The definition of a counterfeit drug as per WHO
“А counterfeit medicine is one which is deliberately and fraudulently mislabeled with respect to identity and/or source. Counterfeiting can apply to both branded and generic products and counterfeit products may include products with the correct ingredients or with the wrong ingredients, without active ingredients, with insufficient active ingredients or with fake packaging.”
Although the Indian Pharmacopeia does not define a counterfeit drug , it is assumed to be COPYING of drugs that mimick the original branded drug. As such the drug may fall either in the category of misbranded or spurious drugs. However it does not fall under the adulterated drug category. Adulterated drugs are not counterfeit drugs as they are made by the original manufacturer but are of substandard quality.
Counterfeit drugs may be
- Drugs without having any active ingredients which constitute a majority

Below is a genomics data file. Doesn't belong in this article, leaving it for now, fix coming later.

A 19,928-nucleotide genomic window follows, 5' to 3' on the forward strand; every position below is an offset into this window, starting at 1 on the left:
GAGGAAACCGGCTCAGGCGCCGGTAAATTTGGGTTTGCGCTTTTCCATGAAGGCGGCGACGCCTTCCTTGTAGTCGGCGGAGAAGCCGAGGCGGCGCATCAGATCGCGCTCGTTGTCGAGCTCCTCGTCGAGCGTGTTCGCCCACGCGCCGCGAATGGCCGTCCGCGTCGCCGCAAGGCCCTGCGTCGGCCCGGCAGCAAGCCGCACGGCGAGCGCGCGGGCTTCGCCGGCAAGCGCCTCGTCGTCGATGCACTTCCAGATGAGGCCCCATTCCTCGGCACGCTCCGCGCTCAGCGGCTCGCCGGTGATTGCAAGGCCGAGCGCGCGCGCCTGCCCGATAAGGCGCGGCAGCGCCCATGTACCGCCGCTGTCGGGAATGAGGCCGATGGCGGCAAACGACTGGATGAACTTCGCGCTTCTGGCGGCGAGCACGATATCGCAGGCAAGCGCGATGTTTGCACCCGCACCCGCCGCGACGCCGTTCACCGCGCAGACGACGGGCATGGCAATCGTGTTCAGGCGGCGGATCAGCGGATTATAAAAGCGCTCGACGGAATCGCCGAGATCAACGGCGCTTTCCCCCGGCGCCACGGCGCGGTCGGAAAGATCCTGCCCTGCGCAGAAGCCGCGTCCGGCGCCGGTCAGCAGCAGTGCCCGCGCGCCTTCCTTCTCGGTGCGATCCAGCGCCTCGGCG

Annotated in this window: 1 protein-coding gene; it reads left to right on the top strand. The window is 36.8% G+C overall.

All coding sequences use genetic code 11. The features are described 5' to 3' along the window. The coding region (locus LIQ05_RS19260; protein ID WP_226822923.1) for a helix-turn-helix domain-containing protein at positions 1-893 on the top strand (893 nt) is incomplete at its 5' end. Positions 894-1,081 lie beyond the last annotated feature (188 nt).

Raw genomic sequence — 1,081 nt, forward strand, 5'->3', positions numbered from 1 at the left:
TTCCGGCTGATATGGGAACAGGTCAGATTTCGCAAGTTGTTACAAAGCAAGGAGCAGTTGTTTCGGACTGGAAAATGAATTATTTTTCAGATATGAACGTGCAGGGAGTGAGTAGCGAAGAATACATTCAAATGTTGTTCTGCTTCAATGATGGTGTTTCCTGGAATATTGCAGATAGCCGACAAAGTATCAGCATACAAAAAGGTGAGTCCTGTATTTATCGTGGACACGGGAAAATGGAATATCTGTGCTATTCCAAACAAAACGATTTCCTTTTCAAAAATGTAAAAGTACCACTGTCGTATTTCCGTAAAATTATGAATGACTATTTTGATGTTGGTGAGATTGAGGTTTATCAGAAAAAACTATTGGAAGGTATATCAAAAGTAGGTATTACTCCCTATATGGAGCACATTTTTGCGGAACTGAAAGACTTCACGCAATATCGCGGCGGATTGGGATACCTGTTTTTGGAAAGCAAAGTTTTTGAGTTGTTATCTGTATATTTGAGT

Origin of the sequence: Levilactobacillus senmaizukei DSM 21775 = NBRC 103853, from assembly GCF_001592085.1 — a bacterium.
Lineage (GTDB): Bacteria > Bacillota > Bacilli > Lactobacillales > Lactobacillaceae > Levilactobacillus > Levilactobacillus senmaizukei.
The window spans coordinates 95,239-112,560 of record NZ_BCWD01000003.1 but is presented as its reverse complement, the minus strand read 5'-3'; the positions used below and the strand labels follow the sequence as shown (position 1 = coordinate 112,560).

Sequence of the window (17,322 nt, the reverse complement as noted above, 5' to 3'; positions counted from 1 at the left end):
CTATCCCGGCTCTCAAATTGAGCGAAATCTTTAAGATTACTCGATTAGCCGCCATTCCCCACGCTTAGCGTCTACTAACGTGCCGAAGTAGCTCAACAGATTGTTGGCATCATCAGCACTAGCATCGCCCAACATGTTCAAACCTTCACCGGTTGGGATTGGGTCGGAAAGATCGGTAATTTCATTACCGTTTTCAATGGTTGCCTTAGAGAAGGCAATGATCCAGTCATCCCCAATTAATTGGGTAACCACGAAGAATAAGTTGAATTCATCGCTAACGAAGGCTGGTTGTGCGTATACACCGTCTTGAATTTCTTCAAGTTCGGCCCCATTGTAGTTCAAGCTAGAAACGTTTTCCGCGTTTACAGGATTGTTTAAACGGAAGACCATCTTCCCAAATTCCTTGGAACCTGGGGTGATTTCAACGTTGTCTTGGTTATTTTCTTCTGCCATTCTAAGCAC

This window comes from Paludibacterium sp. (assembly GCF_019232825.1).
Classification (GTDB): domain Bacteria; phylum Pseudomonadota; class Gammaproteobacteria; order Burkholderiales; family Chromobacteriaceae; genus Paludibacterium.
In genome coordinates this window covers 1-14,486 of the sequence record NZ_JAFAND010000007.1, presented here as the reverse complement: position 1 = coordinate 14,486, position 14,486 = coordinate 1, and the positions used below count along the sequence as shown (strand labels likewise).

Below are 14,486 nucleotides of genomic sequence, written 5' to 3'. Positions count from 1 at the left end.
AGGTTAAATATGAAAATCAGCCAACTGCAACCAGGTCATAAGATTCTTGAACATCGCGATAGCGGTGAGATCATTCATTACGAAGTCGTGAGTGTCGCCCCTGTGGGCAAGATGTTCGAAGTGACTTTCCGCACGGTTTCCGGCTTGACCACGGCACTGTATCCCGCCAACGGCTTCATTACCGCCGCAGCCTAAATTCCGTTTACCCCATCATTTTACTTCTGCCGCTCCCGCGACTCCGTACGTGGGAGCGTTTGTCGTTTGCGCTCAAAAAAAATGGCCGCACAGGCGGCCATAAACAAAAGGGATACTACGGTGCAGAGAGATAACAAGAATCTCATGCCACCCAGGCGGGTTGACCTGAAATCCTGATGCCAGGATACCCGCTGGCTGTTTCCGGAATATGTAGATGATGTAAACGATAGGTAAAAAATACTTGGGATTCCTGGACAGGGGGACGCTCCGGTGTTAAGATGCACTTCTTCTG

- Drugs with incorrect quantities (usually lower quantities) of active ingredients
- Drugs with high levels of impurities and contaminants
- Drugs with incorrect excipients or ingredients (to cut cost of manufacture)
- Drugs with correct quantities of active ingredients but without appropriate packaging
- Copies of the original drug (very rare )
Of these drugs only the first three varieties are mostly harmful to the health of the person as they are likely to contain poisonous excipients.
It should be noted that counterfeit drugs have a direct correlation to the price and market of the branded drug. Most of the counterfeit drugs are copies of expensive drugs. These include the expensive antibiotics and hormones. Analgesics, steroids, and antihistamines with wide markets are also counterfeited. Other class of drugs includes patented drugs which cost little to manufacture but are priced higher because of patent exclusivity.
For more information , WHO’s article is recommended.
You can also read Pharmawiki’s article for clear understanding of the terms used
Image courtesy : http://www.businessweek.com/articles/2013-01-17/inside-pfizers-fight-against-counterfeit-drugs